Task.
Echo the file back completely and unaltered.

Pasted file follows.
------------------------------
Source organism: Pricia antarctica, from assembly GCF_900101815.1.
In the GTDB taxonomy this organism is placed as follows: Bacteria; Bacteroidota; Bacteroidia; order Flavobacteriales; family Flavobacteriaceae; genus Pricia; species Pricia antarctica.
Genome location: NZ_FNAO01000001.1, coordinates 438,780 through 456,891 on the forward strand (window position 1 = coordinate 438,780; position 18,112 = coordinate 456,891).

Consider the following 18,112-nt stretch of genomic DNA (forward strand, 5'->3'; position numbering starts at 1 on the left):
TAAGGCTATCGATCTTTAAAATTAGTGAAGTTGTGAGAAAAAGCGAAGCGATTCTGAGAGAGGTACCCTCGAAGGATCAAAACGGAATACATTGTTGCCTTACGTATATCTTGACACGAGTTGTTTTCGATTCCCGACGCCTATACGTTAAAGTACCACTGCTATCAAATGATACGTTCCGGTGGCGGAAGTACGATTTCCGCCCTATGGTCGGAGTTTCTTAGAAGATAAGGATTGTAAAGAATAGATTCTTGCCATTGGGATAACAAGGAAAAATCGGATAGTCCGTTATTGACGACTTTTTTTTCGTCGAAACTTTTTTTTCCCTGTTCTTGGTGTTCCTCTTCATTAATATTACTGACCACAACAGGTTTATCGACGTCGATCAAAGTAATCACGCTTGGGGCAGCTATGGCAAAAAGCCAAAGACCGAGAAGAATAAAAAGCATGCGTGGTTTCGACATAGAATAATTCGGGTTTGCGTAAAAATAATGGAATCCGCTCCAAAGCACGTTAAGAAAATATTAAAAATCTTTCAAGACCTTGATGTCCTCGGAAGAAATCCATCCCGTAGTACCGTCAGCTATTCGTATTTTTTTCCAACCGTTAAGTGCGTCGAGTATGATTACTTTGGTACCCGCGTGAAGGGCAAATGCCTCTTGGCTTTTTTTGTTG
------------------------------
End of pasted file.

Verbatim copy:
Source organism: Pricia antarctica, from assembly GCF_900101815.1.
In the GTDB taxonomy this organism is placed as follows: Bacteria; Bacteroidota; Bacteroidia; order Flavobacteriales; family Flavobacteriaceae; genus Pricia; species Pricia antarctica.
Genome location: NZ_FNAO01000001.1, coordinates 438,780 through 456,891 on the forward strand (window position 1 = coordinate 438,780; position 18,112 = coordinate 456,891).

Consider the following 18,112-nt stretch of genomic DNA (forward strand, 5'->3'; position numbering starts at 1 on the left):
TAAGGCTATCGATCTTTAAAATTAGTGAAGTTGTGAGAAAAAGCGAAGCGATTCTGAGAGAGGTACCCTCGAAGGATCAAAACGGAATACATTGTTGCCTTACGTATATCTTGACACGAGTTGTTTTCGATTCCCGACGCCTATACGTTAAAGTACCACTGCTATCAAATGATACGTTCCGGTGGCGGAAGTACGATTTCCGCCCTATGGTCGGAGTTTCTTAGAAGATAAGGATTGTAAAGAATAGATTCTTGCCATTGGGATAACAAGGAAAAATCGGATAGTCCGTTATTGACGACTTTTTTTTCGTCGAAACTTTTTTTTCCCTGTTCTTGGTGTTCCTCTTCATTAATATTACTGACCACAACAGGTTTATCGACGTCGATCAAAGTAATCACGCTTGGGGCAGCTATGGCAAAAAGCCAAAGACCGAGAAGAATAAAAAGCATGCGTGGTTTCGACATAGAATAATTCGGGTTTGCGTAAAAATAATGGAATCCGCTCCAAAGCACGTTAAGAAAATATTAAAAATCTTTCAAGACCTTGATGTCCTCGGAAGAAATCCATCCCGTAGTACCGTCAGCTATTCGTATTTTTTTCCAACCGTTAAGTGCGTCGAGTATGATTACTTTGGTACCCGCGTGAAGGGCAAATGCCTCTTGGCTTTTTTTGTTG